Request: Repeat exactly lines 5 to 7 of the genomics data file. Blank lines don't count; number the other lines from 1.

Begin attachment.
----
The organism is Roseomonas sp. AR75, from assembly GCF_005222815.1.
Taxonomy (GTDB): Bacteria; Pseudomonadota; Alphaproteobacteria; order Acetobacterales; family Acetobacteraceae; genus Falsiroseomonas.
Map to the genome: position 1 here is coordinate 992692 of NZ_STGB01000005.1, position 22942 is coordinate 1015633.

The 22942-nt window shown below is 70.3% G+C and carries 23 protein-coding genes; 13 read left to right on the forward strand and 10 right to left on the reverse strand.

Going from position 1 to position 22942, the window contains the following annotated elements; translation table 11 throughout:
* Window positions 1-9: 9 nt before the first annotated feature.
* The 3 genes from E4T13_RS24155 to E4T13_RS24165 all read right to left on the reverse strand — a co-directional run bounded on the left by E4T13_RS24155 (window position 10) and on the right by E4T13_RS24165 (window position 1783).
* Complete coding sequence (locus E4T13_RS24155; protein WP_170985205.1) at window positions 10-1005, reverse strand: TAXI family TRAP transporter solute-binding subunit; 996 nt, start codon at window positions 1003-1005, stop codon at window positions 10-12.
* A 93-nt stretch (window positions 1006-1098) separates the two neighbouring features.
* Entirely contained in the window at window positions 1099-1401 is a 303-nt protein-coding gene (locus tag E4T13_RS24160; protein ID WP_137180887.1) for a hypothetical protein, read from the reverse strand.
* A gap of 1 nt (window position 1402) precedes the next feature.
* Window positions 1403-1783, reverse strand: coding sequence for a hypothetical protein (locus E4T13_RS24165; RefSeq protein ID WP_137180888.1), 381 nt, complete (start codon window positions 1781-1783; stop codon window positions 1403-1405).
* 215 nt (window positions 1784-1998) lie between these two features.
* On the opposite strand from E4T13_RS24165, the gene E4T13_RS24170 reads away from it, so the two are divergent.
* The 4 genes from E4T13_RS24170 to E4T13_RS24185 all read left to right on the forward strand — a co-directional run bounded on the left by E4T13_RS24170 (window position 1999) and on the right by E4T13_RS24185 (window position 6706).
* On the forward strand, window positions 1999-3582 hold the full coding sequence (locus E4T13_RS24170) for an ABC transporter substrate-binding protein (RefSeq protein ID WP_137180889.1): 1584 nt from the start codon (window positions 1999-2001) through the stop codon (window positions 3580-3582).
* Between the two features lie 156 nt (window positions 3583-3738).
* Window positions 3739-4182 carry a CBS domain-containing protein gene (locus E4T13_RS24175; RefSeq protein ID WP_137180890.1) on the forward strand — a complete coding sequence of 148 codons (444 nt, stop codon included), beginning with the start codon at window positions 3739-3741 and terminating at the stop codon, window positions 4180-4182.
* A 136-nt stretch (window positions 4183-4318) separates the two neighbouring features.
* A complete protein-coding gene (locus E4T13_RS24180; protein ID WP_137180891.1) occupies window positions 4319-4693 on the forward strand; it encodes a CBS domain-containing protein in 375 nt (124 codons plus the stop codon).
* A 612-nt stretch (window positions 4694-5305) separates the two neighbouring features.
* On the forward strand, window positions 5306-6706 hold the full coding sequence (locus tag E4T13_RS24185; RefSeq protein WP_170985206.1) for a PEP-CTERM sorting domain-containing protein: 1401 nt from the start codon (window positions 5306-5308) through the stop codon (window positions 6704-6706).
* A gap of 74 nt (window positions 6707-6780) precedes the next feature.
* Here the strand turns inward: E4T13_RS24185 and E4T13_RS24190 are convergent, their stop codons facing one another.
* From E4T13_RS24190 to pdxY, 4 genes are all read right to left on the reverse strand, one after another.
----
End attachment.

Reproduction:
Going from position 1 to position 22942, the window contains the following annotated elements; translation table 11 throughout:
* Window positions 1-9: 9 nt before the first annotated feature.
* The 3 genes from E4T13_RS24155 to E4T13_RS24165 all read right to left on the reverse strand — a co-directional run bounded on the left by E4T13_RS24155 (window position 10) and on the right by E4T13_RS24165 (window position 1783).